It appears that an Iranian dissident was killed by Iranian assassins in a European capital last week.
A report from an Iranian media outlet that regularly cites credible information from regime insiders has quoted a regime official as stating that Ahwazi Arab Ahmad Mola, who was murdered last week outside his home in The Netherlands, was assassinated by an operative from the Iranian Revolutionary Guards Quds Force.
The report in Amad News quoted an unnamed officer of the Guards Corps’ intelligence division who said that the operative carried out the brutal assassination, shooting Mola three times, once in the head and twice in the chest at point-blank range .
This is not the first such assassination ordered by the regime of an Ahwazi or other dissident in exile. Such murders have been documented in the Middle East and Europe since the Islamic Revolution of 1979.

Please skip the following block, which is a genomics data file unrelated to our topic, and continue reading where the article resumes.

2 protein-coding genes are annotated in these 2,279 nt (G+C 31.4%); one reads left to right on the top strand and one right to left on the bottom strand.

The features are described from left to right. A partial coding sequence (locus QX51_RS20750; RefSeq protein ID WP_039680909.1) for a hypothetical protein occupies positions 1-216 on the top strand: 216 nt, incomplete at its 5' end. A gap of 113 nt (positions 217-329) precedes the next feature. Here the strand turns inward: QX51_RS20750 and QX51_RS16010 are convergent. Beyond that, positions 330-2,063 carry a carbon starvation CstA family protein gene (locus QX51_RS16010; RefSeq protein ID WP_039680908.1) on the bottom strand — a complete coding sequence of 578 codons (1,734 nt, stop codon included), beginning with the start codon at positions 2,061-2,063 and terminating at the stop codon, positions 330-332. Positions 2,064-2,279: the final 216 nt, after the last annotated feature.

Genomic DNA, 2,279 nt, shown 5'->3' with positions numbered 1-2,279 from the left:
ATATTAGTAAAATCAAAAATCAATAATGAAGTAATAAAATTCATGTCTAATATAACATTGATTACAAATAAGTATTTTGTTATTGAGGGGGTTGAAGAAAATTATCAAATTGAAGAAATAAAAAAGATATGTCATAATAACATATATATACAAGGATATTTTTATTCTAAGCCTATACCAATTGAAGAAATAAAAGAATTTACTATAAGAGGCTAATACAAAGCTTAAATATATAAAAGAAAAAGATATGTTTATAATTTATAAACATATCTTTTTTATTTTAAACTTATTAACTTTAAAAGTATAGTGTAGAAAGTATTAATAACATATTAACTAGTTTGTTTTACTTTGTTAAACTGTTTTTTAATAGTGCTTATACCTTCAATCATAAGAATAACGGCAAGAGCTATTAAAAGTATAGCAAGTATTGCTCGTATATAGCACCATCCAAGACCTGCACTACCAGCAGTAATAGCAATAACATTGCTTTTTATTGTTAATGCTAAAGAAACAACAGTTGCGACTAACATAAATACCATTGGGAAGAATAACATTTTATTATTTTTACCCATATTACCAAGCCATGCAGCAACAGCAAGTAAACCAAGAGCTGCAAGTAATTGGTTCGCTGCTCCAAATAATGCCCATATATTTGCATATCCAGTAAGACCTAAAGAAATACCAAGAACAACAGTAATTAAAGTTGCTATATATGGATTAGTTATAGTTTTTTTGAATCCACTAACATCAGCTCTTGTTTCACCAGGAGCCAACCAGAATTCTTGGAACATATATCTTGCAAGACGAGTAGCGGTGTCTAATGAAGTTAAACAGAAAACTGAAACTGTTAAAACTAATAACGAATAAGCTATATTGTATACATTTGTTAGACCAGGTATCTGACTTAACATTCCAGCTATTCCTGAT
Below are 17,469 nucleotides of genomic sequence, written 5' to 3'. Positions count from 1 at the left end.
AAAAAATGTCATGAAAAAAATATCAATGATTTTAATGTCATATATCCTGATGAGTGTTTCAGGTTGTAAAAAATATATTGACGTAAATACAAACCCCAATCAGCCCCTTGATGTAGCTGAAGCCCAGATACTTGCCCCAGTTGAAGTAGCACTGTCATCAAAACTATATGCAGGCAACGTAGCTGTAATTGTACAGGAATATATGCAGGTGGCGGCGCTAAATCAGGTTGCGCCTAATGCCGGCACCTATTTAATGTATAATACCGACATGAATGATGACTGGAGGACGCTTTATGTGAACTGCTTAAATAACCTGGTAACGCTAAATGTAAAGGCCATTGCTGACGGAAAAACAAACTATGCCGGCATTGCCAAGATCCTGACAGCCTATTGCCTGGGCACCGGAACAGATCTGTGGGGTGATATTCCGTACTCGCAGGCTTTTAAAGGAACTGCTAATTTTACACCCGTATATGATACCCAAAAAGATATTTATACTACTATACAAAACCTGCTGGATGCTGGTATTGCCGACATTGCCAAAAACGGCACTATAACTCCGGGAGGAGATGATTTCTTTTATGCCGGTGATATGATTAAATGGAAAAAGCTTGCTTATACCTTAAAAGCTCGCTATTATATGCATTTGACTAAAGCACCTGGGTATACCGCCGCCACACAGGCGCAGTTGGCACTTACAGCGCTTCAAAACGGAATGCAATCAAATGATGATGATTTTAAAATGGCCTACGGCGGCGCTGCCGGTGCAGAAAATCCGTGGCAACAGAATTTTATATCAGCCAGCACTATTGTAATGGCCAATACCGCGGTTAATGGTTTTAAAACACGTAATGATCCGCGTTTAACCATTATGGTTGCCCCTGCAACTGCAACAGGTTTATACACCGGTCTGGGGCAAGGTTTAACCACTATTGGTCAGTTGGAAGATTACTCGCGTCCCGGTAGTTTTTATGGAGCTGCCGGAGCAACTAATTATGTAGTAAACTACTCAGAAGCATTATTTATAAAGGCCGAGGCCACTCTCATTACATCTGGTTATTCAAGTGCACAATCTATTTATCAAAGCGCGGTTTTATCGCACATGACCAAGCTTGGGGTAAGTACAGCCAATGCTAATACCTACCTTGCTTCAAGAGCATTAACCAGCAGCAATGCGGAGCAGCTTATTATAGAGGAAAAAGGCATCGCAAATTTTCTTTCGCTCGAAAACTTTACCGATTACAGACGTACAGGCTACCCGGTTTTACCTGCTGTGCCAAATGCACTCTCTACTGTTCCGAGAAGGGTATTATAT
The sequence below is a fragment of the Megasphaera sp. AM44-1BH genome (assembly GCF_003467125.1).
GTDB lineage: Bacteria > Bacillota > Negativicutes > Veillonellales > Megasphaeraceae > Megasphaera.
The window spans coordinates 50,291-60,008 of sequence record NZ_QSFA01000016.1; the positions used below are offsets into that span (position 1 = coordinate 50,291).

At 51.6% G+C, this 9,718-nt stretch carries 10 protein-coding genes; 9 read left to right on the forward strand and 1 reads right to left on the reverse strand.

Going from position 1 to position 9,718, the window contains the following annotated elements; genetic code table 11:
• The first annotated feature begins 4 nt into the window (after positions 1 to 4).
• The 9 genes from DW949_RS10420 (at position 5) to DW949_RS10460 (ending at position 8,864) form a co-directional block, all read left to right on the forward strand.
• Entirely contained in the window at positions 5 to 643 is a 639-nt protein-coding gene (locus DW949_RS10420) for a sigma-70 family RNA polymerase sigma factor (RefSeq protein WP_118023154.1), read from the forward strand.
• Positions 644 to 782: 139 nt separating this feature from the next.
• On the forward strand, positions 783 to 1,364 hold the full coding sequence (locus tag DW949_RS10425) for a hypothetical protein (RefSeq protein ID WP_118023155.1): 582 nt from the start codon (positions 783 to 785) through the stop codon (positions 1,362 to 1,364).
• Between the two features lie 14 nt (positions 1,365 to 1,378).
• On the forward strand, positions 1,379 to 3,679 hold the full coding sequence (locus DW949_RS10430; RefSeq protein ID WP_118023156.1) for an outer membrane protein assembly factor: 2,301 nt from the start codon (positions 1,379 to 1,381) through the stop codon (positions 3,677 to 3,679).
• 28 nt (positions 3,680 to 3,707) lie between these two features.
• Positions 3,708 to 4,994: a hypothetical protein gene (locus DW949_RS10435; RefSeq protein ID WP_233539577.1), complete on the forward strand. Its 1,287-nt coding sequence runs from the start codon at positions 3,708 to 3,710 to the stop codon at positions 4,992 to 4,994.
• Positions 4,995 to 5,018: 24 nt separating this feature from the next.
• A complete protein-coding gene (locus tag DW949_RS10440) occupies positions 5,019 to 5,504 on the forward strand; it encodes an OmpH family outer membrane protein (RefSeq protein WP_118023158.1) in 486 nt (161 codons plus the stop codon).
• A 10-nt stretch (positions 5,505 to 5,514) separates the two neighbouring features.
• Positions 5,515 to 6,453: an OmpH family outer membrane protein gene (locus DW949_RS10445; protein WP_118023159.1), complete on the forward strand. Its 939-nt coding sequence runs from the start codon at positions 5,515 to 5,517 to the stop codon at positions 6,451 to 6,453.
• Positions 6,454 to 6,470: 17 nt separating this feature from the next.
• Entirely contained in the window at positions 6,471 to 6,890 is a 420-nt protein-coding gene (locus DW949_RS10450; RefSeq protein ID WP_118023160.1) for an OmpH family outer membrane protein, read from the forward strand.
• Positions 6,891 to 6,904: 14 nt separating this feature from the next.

The officer said the assassination was carried out in revenge for Saudi Arabia’s policies towards Iran, claiming that Mola traveled to Geneva a week before the murder for a meeting with Bandar Bin Sultan Bin Abdulaziz, the former head of Saudi’s intelligence agency.
The Iranian regime provided no evidence to substantiate its claims about Mola, but it does suggest the Ahwazi struggle for freedom, rights and autonomy is a fabricated cause created to justify a proxy war against the regime by the Saudis as part of the current tensions between the two regional powers.
This is despite the fact that the Ahwazi people’s struggle for freedom predates the theocratic regime, dating back to the British-backed annexation of the autonomous emirate by the former Pahlavi monarchy in 1925. The Arab Struggle Movement for the Liberation of Ahwaz (ASMLA), of which Mola was a founder member, was formed in the 1999.
This attempt to smear and denigrate the Ahwazi Arab people is a standard tactic for the regime, which routinely insinuated during the 1980-88 war that Ahwazis were spies for Saddam Hussein and more recently attempted to depict the Arab minority as Wahhabi Sunnis like the Saudis, despite the fact that most Ahwazis are Shiite.
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